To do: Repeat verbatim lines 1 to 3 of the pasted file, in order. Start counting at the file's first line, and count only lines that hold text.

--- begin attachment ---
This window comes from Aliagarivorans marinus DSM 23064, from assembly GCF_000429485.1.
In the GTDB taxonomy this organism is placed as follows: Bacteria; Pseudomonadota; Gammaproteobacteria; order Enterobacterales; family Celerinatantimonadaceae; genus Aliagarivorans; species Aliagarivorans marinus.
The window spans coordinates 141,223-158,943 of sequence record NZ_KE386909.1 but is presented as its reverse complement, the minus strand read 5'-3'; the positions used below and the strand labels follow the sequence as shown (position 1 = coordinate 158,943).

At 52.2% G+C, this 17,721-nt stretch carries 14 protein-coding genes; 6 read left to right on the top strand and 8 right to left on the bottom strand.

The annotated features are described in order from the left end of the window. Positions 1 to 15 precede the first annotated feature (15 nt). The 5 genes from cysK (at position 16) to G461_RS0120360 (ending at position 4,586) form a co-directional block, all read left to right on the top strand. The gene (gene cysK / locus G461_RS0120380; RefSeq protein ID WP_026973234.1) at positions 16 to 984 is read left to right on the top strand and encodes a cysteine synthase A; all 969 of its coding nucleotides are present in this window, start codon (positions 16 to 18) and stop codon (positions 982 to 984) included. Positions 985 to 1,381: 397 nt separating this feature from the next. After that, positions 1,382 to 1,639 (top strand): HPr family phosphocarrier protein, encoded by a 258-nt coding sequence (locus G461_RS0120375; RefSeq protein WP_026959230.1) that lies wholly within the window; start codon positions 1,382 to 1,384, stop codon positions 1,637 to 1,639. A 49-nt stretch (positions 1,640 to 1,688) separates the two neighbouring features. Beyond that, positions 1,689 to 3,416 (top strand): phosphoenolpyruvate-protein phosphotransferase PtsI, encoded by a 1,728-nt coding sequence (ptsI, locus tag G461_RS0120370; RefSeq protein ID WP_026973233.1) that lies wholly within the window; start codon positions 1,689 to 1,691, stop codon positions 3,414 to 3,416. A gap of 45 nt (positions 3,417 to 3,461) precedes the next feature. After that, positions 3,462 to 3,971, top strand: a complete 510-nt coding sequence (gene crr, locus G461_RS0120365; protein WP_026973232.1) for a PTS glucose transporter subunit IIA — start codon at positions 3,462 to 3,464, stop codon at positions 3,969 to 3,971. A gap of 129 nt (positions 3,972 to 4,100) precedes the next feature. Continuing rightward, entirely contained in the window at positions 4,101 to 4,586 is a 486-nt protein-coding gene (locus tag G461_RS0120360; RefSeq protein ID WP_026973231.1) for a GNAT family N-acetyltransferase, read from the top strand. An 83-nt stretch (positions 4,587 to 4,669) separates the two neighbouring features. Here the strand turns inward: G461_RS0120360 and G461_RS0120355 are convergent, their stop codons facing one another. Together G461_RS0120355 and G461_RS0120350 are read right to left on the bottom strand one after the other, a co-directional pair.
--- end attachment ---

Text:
This window comes from Aliagarivorans marinus DSM 23064, from assembly GCF_000429485.1.
In the GTDB taxonomy this organism is placed as follows: Bacteria; Pseudomonadota; Gammaproteobacteria; order Enterobacterales; family Celerinatantimonadaceae; genus Aliagarivorans; species Aliagarivorans marinus.
The window spans coordinates 141,223-158,943 of sequence record NZ_KE386909.1 but is presented as its reverse complement, the minus strand read 5'-3'; the positions used below and the strand labels follow the sequence as shown (position 1 = coordinate 158,943).